Evil Part-Time Freelancers
When reflecting on “where it all went wrong”, people look for someone to blame. In the lighting industry, we don’t have a herd of eastern european migrants so instead some of the blame goes to freelancers who aren’t “keepin’ it real”. Part-timers who come in , undercut us and depress our fees (don’t forget, the Taxman told us we can’t do day rates anymore) and then go back to their day job. It’s all right for them, they don’t need the money. It’s all a bit of jolly day out of the office.
Well, I don’t agree and I’ll tell you why.
I don’t doubt that these extra bodies in the market have an effect on pay.
I believe in free enterprise. I am also the (almost) sole breadwinner for a family of four and have worked as a freelancer since 1995. I’m the guy who is supposed to be getting screwed by these moonlighting cowboys, food being ripped from the mouths of my children.
I believed in free enterprise when I pitched and won that gig over another LD. And when I was introduced to a client by a LD friend of mine, who I subsequently accepted work from. Some of which would probably have ended up in that mates lap. All’s fair and no hard feelings – that mate outbid me for a series of gigs later on.
I know freelancers whose partner has a good steady job. They have no kids and decent income even without the odd gig. I am the only earner.
I know freelancers who live with their parents or in a cheap bedsit. I have a house and mortage to pay.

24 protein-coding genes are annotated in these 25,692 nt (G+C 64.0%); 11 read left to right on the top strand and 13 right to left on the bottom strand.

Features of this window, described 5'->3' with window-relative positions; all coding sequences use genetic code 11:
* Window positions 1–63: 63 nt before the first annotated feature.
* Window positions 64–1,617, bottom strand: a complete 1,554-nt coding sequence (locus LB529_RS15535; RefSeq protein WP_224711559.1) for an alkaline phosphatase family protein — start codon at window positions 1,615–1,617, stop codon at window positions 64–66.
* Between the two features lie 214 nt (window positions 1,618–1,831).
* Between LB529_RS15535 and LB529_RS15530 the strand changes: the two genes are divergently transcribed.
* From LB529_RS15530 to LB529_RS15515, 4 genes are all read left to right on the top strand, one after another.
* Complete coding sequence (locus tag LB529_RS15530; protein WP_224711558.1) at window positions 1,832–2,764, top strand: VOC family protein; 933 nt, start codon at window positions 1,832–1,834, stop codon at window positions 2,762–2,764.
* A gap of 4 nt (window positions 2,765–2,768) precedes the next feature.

I also know freelancers who spend all their time flying helicopters and parachuting in exotic places. I can’t afford to do that.
The point is, you can’t make a distinction. Part-time freelancer or gig slogging “lifer”, you either believe in “the market” or you don’t. When supply is greater than demand, fees take a bashing but there is an upside to the economics. When work is tight, you can bet I’ll be calling in favours, ringing up old chums and getting around. If in lean times, a freelancer is making their way just “below” my usual hunting ground, you can be sure that I will be looking to eat their lunch. It won’t necessarily be by cutting rates but it will be having a better “offer”. All’s fair and no hard feelings.
Freelancer or not, we could do ourselves a great deal of good by taking a more optimistic and pro active view of our own talents and marketable skills. Get more training, build more relationships and have more “offer” than the last guy. If you find that the supply is saturated, it makes business sense to become “ in demand” by upskilling and evolving. But don’t forget it’s people that count, not just skills. Let’s not blame the Eastern Europeans or the local house tech.
If it takes the Taxman to propel the UK events industry into it’s future employment system, that’s fine. If employers are forced to rethink how they do business in order to retain high quality talent, whatever. If all the good freelance crew upsticks and go away before London 2012, that’d be funny. One thing for sure, the status quo is not an option. If we want highly skilled, motivated home grown professionals in our business we need to offer them a bit more that the chance to work 15+ hours a day just in the name of showbusiness.
And you need to realise your own worth.